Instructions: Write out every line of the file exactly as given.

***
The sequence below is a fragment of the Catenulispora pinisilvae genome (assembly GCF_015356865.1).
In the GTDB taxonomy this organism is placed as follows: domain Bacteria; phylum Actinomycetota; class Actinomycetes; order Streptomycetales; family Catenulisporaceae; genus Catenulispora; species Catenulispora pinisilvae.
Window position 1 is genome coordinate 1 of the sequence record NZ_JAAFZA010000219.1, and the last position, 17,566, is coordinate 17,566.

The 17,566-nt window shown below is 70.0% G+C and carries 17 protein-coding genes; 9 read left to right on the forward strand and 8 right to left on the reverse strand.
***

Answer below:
The sequence below is a fragment of the Catenulispora pinisilvae genome (assembly GCF_015356865.1).
In the GTDB taxonomy this organism is placed as follows: domain Bacteria; phylum Actinomycetota; class Actinomycetes; order Streptomycetales; family Catenulisporaceae; genus Catenulispora; species Catenulispora pinisilvae.
Window position 1 is genome coordinate 1 of the sequence record NZ_JAAFZA010000219.1, and the last position, 17,566, is coordinate 17,566.

The 17,566-nt window shown below is 70.0% G+C and carries 17 protein-coding genes; 9 read left to right on the forward strand and 8 right to left on the reverse strand.